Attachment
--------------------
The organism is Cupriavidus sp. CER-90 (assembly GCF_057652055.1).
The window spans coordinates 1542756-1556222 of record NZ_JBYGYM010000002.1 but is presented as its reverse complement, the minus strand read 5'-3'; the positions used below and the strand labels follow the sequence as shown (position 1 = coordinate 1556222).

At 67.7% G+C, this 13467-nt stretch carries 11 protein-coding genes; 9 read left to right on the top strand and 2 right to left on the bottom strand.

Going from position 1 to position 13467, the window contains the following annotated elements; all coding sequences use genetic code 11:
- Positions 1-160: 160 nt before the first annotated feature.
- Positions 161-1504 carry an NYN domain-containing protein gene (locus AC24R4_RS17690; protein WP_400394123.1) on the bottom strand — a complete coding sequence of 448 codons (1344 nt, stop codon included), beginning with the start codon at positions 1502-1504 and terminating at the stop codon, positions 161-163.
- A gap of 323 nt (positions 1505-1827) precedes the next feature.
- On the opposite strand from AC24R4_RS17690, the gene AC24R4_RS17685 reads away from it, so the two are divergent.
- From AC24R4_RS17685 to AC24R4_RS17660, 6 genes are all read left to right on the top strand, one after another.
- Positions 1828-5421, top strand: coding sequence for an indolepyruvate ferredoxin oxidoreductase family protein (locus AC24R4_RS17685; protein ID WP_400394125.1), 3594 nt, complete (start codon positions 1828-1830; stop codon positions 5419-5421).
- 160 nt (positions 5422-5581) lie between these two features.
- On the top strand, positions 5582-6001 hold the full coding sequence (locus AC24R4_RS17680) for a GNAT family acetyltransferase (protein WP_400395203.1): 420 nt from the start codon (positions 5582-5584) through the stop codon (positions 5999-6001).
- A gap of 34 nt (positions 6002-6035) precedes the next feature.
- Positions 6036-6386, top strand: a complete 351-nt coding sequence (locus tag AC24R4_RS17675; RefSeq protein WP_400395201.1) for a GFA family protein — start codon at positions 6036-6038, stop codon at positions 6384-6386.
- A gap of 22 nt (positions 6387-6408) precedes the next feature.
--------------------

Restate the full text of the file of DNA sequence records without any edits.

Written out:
The organism is Cupriavidus sp. CER-90 (assembly GCF_057652055.1).
The window spans coordinates 1542756-1556222 of record NZ_JBYGYM010000002.1 but is presented as its reverse complement, the minus strand read 5'-3'; the positions used below and the strand labels follow the sequence as shown (position 1 = coordinate 1556222).

At 67.7% G+C, this 13467-nt stretch carries 11 protein-coding genes; 9 read left to right on the top strand and 2 right to left on the bottom strand.

Going from position 1 to position 13467, the window contains the following annotated elements; all coding sequences use genetic code 11:
- Positions 1-160: 160 nt before the first annotated feature.
- Positions 161-1504 carry an NYN domain-containing protein gene (locus AC24R4_RS17690; protein WP_400394123.1) on the bottom strand — a complete coding sequence of 448 codons (1344 nt, stop codon included), beginning with the start codon at positions 1502-1504 and terminating at the stop codon, positions 161-163.
- A gap of 323 nt (positions 1505-1827) precedes the next feature.
- On the opposite strand from AC24R4_RS17690, the gene AC24R4_RS17685 reads away from it, so the two are divergent.
- From AC24R4_RS17685 to AC24R4_RS17660, 6 genes are all read left to right on the top strand, one after another.
- Positions 1828-5421, top strand: coding sequence for an indolepyruvate ferredoxin oxidoreductase family protein (locus AC24R4_RS17685; protein ID WP_400394125.1), 3594 nt, complete (start codon positions 1828-1830; stop codon positions 5419-5421).
- 160 nt (positions 5422-5581) lie between these two features.
- On the top strand, positions 5582-6001 hold the full coding sequence (locus AC24R4_RS17680) for a GNAT family acetyltransferase (protein WP_400395203.1): 420 nt from the start codon (positions 5582-5584) through the stop codon (positions 5999-6001).
- A gap of 34 nt (positions 6002-6035) precedes the next feature.
- Positions 6036-6386, top strand: a complete 351-nt coding sequence (locus tag AC24R4_RS17675; RefSeq protein WP_400395201.1) for a GFA family protein — start codon at positions 6036-6038, stop codon at positions 6384-6386.
- A gap of 22 nt (positions 6387-6408) precedes the next feature.